Track notebook: Bofa catches eye of legend
Emmanuel Bofa’s a national champion, but his season isn’t over.
The Whitworth University junior plans to run an 800-meter race Saturday in Eugene, Ore., in a meet that’s a prelude to Sunday’s Prefontaine Classic. And after a trip east to attend his twin sisters’ graduation from Dartmouth, Bofa has an invitation from someone who knows a little about the two-lapper.
Fellow named Johnny Gray, the Olympic bronze medalist who 24 years ago set an American record in the event of 1 minute, 42.60 seconds – which still stands.
“I talked to him a couple of weeks ago and he wanted me to come down and work with him,” said Bofa, who recently won his second straight NCAA Division III title in a school-record 1:48.77. “He told me, ‘I can get you down to 1:46 by the end of the summer.’ ”
It may not be a stretch. For his win at nationals, Bofa had to reel in Messiah’s Patrick Roach, who burned a 49.6 opening lap.
“I have to give some props to my dad,” said Bofa, whose father James ran in the 1976 Olympics for Ghana. “He’s taught me how to run the bend and I started eating him up like Pacman on that last curve.”
Gray, inducted last year into the U.S. Track and Field Hall of Fame, won seven national titles at 800 meters, and among others coaches four-time U.S. champ Khadevis Robinson. He also helps a mutual friend of Bofa’s father at Agoura High School not far from the Pepperdine campus in Malibu.
“It’s such a great opportunity – the guy is a legend,” Bofa said. “I’d just like to make a good impression on him and pursue the relationship, because it could really open some doors.”
Three athletes – one from Eastern Washington, Idaho and Washington State – have been added to the field as at-large entries for next week’s NCAA championships in Fayetteville, Ark., based on their high rankings on the seasonal performance lists.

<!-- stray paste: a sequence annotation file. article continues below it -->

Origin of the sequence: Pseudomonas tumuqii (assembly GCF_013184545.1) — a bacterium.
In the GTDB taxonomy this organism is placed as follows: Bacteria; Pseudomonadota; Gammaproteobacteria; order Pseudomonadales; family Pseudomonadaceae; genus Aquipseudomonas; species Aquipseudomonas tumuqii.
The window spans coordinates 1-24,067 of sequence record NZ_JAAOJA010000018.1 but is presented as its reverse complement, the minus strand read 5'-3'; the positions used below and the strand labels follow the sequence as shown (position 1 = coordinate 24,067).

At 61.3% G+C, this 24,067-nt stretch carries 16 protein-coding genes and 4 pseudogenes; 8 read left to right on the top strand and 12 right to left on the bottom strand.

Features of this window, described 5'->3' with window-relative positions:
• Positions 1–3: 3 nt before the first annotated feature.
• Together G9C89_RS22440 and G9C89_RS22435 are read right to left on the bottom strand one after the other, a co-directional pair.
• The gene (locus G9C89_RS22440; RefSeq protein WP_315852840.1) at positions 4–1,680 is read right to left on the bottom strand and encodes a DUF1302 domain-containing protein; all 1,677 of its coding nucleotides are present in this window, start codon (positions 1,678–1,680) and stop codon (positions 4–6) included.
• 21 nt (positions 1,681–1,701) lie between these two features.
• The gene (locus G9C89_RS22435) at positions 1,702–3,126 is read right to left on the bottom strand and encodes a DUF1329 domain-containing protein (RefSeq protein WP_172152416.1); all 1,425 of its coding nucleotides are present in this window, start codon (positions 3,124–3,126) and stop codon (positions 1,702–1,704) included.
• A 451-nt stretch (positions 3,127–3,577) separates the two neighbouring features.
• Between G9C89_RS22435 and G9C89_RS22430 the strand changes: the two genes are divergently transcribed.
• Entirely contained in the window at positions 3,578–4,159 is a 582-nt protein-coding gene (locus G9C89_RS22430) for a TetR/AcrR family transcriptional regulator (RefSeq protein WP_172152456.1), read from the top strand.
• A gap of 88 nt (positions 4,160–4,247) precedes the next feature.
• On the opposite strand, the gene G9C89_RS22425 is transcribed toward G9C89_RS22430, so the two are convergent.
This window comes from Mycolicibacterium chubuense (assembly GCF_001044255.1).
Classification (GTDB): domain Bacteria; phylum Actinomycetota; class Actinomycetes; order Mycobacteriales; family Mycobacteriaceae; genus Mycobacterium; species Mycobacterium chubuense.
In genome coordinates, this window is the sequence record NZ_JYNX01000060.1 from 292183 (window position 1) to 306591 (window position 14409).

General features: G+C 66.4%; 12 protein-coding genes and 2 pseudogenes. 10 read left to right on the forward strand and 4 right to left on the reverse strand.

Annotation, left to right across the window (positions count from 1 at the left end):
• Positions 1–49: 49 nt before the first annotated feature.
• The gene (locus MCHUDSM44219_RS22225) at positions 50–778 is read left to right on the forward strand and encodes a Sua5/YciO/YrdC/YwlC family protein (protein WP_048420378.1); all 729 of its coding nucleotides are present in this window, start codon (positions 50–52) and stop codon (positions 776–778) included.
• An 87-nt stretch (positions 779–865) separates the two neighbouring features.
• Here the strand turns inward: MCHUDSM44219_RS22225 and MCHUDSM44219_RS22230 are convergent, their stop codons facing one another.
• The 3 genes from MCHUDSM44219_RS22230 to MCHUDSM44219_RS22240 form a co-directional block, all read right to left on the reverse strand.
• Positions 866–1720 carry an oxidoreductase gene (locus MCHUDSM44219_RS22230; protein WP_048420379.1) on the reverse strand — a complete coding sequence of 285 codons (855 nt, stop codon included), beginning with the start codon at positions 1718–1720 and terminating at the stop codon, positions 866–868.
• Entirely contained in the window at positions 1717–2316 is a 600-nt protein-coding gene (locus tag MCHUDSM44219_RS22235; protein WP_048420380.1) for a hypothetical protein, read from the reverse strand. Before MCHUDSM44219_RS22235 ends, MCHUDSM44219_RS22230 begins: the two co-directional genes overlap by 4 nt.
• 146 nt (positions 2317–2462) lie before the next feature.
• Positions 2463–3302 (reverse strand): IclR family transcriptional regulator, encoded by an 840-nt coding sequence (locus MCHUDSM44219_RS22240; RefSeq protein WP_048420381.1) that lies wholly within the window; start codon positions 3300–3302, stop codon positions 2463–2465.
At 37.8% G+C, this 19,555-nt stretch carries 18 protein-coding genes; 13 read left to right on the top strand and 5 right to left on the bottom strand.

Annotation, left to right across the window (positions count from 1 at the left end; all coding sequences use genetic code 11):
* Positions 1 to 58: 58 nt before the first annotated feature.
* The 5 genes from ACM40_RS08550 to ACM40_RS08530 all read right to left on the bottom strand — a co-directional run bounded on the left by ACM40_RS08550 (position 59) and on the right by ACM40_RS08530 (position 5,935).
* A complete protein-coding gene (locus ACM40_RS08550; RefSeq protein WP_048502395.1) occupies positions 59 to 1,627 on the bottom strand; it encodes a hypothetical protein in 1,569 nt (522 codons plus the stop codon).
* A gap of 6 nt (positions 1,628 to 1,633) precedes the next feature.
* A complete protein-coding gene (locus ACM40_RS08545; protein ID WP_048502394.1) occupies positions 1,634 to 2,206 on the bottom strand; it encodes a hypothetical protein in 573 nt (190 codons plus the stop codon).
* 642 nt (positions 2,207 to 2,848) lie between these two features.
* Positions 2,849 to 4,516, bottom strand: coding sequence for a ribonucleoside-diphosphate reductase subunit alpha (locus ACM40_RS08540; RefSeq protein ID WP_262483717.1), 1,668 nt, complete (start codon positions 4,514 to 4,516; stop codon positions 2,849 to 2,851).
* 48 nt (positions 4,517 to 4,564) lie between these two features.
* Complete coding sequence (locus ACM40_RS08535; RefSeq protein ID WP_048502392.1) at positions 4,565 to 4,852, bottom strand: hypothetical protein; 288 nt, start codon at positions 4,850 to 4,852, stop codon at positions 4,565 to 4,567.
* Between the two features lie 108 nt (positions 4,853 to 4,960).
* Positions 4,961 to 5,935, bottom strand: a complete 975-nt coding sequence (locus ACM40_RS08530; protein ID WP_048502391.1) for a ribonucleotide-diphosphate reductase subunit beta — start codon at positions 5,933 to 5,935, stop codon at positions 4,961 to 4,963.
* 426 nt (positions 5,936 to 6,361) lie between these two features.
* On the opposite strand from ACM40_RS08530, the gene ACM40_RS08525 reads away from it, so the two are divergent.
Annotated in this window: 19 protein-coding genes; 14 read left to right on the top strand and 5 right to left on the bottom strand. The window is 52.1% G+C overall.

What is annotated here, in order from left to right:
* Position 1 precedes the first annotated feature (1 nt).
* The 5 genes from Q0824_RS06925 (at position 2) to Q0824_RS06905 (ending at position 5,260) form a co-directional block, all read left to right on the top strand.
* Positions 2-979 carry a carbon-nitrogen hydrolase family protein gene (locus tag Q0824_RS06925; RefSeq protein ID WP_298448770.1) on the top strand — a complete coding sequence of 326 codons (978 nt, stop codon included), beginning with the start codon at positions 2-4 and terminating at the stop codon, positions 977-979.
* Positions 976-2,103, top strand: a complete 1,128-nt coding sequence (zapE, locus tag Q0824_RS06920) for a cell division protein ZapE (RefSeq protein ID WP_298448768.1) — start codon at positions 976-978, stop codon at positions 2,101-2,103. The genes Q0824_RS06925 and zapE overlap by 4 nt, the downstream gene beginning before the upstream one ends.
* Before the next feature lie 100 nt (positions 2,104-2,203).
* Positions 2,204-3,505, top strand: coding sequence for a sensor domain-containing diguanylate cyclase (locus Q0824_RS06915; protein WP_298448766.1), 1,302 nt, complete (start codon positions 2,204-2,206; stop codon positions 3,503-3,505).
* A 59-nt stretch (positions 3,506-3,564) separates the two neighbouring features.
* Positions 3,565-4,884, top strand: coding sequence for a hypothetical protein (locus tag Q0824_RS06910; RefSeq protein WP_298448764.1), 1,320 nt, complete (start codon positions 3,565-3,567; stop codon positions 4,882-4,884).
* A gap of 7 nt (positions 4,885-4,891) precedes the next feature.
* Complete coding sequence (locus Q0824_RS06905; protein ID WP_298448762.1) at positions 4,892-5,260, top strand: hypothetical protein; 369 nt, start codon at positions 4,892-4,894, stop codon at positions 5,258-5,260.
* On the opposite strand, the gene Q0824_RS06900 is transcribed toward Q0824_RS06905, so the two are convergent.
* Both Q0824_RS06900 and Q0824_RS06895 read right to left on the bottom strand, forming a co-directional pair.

EWU got its lone competitor when freshman Michelle Coombs was added in the javelin for her throw of 163 feet, 1 inch that won the Big Sky title. WSU’s Lorraine King became the 11th Cougar entry with her 57.51 clocking in the 400 hurdles at Pac-10s. And Idaho’s Paul Dittmer, who just missed automatic qualifying with a sixth-place regional finish, joins the field in the high hurdles with a 13.85 time.
Getting the point
The only downside of throwing far? Worrying about doing it again.
WSU’s Marissa Tschida fell into that trap after rewriting the Cougar javelin record with throws of 175-11 and 181-8 in successive meets. But in both the Pac-10 and NCAA regionals, she managed just 159 footers, and eked into nationals with a fifth-place finish.
“Those throws (earlier in the season) came out of the blue,” said Tschida, a sophomore from Missoula.” I think since then I’ve tried a little too hard to duplicate them and that leads to my technique falling apart. I throw a lot better when I’m relaxed.”
Tschida still has the nation’s No. 3 throw of the season, behind Vancouver product and 2008 Olympian Kara Patterson of Purdue and Oregon’s Rachel Yurkovich, who are both over 190 feet.
It’s an early count, but athletes who have signed or committed to the area’s Division I programs had a hand in 13 titles at last weekend’s state high school meets, with WSU-bound sprinter Brett Blanshan and EWU-bound thrower Marlyn Anderson winning a pair of 4A titles apiece. Anderson’s father, Bruce, put the shot for the Eagles in the 1980s, before transferring to WSU. … Community Colleges of Spokane alum Jake Shanklin, now at Wyoming, is in the NCAA meet thanks to a second-place javelin finish in the Midwest regional and a 219-11 season best. … Former WSU pole vaulter TiffanyMaskulinski qualified for her first nationals since transferring to the University of Buffalo two years ago.